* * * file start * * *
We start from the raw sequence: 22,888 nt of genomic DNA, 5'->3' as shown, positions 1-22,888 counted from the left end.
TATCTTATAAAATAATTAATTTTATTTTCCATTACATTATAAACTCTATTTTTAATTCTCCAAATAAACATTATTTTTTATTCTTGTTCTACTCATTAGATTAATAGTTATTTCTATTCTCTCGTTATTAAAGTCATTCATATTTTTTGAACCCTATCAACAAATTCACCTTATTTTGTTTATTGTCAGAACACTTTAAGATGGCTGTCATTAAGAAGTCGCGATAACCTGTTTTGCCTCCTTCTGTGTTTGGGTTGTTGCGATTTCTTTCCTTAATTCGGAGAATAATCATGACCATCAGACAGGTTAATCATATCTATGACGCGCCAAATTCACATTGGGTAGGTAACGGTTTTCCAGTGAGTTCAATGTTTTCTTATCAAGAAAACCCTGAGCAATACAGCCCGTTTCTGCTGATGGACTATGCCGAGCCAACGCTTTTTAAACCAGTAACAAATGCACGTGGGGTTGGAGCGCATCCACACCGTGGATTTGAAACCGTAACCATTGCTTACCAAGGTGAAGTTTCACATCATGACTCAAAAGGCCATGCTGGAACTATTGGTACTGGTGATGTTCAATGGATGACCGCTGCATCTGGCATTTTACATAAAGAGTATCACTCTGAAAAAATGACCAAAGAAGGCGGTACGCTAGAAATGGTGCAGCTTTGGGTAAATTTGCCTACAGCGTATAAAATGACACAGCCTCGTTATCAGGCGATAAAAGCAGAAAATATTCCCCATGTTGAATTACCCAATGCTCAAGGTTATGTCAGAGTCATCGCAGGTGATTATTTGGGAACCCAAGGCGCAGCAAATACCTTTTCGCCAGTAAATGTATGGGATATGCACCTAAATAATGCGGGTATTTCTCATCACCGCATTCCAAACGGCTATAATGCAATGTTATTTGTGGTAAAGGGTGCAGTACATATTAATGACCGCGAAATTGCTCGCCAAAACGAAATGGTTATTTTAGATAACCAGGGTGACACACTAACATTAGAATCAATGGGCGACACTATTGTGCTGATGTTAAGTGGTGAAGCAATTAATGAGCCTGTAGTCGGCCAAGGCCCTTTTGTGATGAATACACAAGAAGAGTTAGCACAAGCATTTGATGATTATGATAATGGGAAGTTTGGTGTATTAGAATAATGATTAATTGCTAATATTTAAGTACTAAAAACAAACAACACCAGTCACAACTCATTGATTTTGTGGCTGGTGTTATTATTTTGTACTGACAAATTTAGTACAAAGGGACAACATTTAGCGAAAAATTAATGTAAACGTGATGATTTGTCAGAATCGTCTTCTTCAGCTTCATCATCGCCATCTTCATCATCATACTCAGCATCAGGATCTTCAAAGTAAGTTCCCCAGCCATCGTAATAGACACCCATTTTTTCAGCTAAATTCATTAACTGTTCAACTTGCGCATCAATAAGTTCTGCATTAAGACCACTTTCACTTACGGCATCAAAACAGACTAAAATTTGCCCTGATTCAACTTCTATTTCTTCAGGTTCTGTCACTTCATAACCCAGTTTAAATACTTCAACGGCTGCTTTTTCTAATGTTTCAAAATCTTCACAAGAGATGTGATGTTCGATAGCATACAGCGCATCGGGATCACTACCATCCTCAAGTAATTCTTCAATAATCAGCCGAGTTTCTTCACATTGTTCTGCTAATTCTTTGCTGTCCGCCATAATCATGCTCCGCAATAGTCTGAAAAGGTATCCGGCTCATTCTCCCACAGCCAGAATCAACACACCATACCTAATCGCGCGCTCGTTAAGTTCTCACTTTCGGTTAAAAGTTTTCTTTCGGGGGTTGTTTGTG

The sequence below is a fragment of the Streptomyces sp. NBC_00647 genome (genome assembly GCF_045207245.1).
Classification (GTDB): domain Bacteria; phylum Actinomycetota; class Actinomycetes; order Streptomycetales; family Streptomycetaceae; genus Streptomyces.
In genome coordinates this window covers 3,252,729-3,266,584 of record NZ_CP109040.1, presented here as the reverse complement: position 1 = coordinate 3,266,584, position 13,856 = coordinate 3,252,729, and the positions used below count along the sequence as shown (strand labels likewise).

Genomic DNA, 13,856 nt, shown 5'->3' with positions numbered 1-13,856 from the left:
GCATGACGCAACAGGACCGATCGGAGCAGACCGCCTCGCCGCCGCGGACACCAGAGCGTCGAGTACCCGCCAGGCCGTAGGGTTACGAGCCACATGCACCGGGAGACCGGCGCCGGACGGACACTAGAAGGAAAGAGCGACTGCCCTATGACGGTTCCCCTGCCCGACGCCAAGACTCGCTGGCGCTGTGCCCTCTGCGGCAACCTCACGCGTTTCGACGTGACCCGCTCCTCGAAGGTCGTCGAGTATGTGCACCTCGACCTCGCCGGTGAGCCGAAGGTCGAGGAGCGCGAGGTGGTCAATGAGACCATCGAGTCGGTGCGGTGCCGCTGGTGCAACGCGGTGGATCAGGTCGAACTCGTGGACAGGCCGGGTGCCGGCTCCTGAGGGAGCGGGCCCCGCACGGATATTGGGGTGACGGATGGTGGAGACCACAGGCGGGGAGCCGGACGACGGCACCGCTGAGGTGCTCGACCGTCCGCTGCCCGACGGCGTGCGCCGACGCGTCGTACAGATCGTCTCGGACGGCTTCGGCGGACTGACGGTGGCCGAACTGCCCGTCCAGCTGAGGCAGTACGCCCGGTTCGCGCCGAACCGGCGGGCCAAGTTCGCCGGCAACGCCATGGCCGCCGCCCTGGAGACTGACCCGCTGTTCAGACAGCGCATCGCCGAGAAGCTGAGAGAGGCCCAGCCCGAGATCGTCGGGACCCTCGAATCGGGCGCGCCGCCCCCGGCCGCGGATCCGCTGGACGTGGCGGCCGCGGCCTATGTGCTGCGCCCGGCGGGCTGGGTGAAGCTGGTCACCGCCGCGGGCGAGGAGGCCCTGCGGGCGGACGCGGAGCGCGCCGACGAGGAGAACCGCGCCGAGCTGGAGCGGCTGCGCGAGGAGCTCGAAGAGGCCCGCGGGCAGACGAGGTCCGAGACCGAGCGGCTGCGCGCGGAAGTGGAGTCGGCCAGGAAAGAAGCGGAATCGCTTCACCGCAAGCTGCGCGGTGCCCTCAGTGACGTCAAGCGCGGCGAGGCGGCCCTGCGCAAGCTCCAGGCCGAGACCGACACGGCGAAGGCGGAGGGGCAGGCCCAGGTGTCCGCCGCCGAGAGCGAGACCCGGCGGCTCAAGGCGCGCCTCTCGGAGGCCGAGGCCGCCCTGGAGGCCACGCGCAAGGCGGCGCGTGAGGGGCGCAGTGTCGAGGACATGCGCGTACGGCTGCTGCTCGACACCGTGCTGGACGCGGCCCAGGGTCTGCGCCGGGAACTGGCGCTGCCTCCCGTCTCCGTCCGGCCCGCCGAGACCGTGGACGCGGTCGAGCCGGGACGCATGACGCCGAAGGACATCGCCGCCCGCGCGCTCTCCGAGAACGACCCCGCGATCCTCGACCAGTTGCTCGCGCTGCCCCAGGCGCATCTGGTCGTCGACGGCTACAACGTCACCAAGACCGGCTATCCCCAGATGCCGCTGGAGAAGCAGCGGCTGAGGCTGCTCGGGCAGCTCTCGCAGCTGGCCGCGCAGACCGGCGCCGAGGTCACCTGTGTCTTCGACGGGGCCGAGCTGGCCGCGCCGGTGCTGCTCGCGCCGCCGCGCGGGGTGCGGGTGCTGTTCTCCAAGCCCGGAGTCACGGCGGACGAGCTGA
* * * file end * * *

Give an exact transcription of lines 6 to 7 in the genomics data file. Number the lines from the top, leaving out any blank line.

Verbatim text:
Genomic DNA, 13,856 nt, shown 5'->3' with positions numbered 1-13,856 from the left:
GCATGACGCAACAGGACCGATCGGAGCAGACCGCCTCGCCGCCGCGGACACCAGAGCGTCGAGTACCCGCCAGGCCGTAGGGTTACGAGCCACATGCACCGGGAGACCGGCGCCGGACGGACACTAGAAGGAAAGAGCGACTGCCCTATGACGGTTCCCCTGCCCGACGCCAAGACTCGCTGGCGCTGTGCCCTCTGCGGCAACCTCACGCGTTTCGACGTGACCCGCTCCTCGAAGGTCGTCGAGTATGTGCACCTCGACCTCGCCGGTGAGCCGAAGGTCGAGGAGCGCGAGGTGGTCAATGAGACCATCGAGTCGGTGCGGTGCCGCTGGTGCAACGCGGTGGATCAGGTCGAACTCGTGGACAGGCCGGGTGCCGGCTCCTGAGGGAGCGGGCCCCGCACGGATATTGGGGTGACGGATGGTGGAGACCACAGGCGGGGAGCCGGACGACGGCACCGCTGAGGTGCTCGACCGTCCGCTGCCCGACGGCGTGCGCCGACGCGTCGTACAGATCGTCTCGGACGGCTTCGGCGGACTGACGGTGGCCGAACTGCCCGTCCAGCTGAGGCAGTACGCCCGGTTCGCGCCGAACCGGCGGGCCAAGTTCGCCGGCAACGCCATGGCCGCCGCCCTGGAGACTGACCCGCTGTTCAGACAGCGCATCGCCGAGAAGCTGAGAGAGGCCCAGCCCGAGATCGTCGGGACCCTCGAATCGGGCGCGCCGCCCCCGGCCGCGGATCCGCTGGACGTGGCGGCCGCGGCCTATGTGCTGCGCCCGGCGGGCTGGGTGAAGCTGGTCACCGCCGCGGGCGAGGAGGCCCTGCGGGCGGACGCGGAGCGCGCCGACGAGGAGAACCGCGCCGAGCTGGAGCGGCTGCGCGAGGAGCTCGAAGAGGCCCGCGGGCAGACGAGGTCCGAGACCGAGCGGCTGCGCGCGGAAGTGGAGTCGGCCAGGAAAGAAGCGGAATCGCTTCACCGCAAGCTGCGCGGTGCCCTCAGTGACGTCAAGCGCGGCGAGGCGGCCCTGCGCAAGCTCCAGGCCGAGACCGACACGGCGAAGGCGGAGGGGCAGGCCCAGGTGTCCGCCGCCGAGAGCGAGACCCGGCGGCTCAAGGCGCGCCTCTCGGAGGCCGAGGCCGCCCTGGAGGCCACGCGCAAGGCGGCGCGTGAGGGGCGCAGTGTCGAGGACATGCGCGTACGGCTGCTGCTCGACACCGTGCTGGACGCGGCCCAGGGTCTGCGCCGGGAACTGGCGCTGCCTCCCGTCTCCGTCCGGCCCGCCGAGACCGTGGACGCGGTCGAGCCGGGACGCATGACGCCGAAGGACATCGCCGCCCGCGCGCTCTCCGAGAACGACCCCGCGATCCTCGACCAGTTGCTCGCGCTGCCCCAGGCGCATCTGGTCGTCGACGGCTACAACGTCACCAAGACCGGCTATCCCCAGATGCCGCTGGAGAAGCAGCGGCTGAGGCTGCTCGGGCAGCTCTCGCAGCTGGCCGCGCAGACCGGCGCCGAGGTCACCTGTGTCTTCGACGGGGCCGAGCTGGCCGCGCCGGTGCTGCTCGCGCCGCCGCGCGGGGTGCGGGTGCTGTTCTCCAAGCCCGGAGTCACGGCGGACGAGCTGA